An Interview With Amanda Carter, CoachArt
CoachArt tries to make life a little brighter for underprivileged children suffering from chronic and, often, life-threatening illnesses by getting them involved in arts and sports.
Here, CoachArt Executive Director Amanda Carter discusses the organization and its fundraising efforts.
FundRaising Success: Please tell us a little about the organization’s history.
Amanda Carter: The idea of CoachArt was first conceived in 2000 by Zander Lurie in memory of his father Dr. Art Lurie, a cardiac surgeon who loved teaching and mentoring children. Zander, together with his family friend, Leah Pomeranz Bernthal, set out to create an organization that would enhance the lives of chronically ill youth by tapping into the resources from the Los Angeles coaching community.
CoachArt was granted status as a nonprofit organization in 2001. The next 18 months were dedicated to research and development in order to create a program that filled a critical need in the community. The concept of matching pediatric patients with coaches for free, recreational lessons was enthusiastically embraced by health care professionals, chronically ill youths and their families, and the creative individuals looking to volunteer.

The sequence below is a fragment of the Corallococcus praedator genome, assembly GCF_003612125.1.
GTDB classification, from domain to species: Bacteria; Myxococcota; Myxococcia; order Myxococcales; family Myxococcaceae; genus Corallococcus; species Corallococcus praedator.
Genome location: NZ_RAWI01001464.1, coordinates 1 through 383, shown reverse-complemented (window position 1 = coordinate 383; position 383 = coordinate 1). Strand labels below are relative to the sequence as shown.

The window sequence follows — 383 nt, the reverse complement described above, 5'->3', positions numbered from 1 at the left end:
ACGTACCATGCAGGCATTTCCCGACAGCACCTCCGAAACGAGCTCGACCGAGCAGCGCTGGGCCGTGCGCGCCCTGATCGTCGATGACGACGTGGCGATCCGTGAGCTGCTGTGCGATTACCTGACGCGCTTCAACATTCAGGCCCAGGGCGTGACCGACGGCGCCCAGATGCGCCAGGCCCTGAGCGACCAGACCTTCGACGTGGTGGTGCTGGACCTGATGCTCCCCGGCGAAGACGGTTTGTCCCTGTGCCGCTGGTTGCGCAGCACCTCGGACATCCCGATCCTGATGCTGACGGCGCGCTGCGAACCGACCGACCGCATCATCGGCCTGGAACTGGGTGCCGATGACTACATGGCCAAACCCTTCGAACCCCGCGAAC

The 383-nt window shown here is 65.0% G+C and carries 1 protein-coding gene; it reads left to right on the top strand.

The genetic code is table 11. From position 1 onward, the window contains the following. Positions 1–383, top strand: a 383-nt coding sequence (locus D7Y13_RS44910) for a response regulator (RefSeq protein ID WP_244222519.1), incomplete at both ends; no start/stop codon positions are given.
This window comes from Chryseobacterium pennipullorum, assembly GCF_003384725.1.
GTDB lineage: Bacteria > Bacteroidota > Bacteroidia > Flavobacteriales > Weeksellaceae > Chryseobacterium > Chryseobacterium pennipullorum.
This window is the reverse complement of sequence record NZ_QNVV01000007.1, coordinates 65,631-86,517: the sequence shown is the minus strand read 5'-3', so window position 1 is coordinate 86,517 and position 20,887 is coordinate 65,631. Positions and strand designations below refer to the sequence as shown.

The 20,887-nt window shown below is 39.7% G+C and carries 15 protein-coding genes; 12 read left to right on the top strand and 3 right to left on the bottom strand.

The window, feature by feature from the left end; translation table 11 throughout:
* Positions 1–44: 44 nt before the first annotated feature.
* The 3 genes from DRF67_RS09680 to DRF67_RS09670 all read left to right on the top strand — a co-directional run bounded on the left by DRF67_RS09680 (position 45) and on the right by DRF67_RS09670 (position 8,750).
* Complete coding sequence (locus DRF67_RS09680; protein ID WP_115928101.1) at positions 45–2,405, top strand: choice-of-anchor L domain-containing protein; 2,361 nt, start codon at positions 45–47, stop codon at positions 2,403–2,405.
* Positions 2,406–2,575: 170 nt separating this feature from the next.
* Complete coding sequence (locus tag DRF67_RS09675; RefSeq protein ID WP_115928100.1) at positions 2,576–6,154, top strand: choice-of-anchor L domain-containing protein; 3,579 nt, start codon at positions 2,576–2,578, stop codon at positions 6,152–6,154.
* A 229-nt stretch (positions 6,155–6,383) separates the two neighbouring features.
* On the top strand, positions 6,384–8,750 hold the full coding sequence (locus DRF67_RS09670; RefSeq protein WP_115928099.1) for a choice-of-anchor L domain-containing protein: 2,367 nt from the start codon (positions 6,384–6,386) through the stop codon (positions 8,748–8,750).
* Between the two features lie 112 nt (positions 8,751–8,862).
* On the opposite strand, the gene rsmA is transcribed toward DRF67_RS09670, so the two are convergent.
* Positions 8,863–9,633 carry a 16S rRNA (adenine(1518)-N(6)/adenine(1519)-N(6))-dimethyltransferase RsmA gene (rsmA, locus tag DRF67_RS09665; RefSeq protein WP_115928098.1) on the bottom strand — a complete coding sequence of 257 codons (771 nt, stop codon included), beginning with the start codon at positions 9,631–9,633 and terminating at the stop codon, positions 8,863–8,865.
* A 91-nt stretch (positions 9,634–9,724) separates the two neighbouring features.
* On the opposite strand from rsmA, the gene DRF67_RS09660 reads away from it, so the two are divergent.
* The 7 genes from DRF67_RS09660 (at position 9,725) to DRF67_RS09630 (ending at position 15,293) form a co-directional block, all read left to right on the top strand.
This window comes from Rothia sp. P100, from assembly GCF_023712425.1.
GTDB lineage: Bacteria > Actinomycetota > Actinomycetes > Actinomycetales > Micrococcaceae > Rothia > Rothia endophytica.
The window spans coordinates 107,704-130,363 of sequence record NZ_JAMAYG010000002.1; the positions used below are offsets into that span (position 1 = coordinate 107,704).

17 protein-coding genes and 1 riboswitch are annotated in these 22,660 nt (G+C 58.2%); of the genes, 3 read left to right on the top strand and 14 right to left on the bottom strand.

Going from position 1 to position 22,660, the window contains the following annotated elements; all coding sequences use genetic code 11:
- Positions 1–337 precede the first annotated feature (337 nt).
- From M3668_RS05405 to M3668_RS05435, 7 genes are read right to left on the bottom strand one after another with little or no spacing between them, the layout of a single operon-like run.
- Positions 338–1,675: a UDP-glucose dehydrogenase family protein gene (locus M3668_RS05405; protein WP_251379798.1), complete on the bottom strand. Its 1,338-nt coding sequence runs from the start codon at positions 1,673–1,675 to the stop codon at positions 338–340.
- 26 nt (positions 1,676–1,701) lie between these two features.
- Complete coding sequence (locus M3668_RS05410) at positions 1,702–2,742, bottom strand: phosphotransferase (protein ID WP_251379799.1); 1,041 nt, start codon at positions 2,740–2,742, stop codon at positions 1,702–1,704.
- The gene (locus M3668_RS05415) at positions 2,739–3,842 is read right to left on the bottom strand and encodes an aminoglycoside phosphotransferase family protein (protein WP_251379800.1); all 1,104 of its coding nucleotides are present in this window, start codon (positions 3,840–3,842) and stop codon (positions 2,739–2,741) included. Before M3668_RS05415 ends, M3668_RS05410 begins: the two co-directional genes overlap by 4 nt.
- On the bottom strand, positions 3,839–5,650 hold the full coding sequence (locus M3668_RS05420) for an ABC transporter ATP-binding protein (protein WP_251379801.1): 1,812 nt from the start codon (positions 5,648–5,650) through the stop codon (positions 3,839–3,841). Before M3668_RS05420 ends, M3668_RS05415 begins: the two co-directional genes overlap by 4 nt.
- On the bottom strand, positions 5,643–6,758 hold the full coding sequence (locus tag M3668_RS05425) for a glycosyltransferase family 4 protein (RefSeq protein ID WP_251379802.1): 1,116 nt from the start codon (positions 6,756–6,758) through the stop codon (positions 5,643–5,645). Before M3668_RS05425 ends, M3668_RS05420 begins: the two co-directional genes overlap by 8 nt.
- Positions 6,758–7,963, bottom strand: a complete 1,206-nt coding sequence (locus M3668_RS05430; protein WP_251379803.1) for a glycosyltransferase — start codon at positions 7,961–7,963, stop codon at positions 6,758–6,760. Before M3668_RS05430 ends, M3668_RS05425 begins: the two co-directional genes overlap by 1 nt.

In 2002, CoachArt launched a pilot “Outpatient Coaching Program” at Children’s Hospital Los Angeles, enrolling 50 patients in free arts and athletics lessons. Due to the emotional needs of our patients’ siblings, the program was later expanded to include brothers and sisters of patients.
In 2003, a fully operational program was launched, providing 650 patients and siblings with lessons from 75 volunteer coaches. The program also began offering in-hospital arts workshops at Children’s Hospital Los Angeles and the Ronald McDonald House Los Angeles. In addition, CoachArt expanded to offer community events, bringing patients and their families together to attend various arts and athletics activities in the greater Los Angeles community
From 2004 through 2006, CoachArt continued to grow, partnering with new health care organizations and volunteer coaches, and providing more chronically ill children and their siblings free lessons. Working with more than 200 volunteer coaches and 40 arts and athletics organizations, we served 1,584 students through the outpatient coaching program, in-hospital workshops and community events in 2007.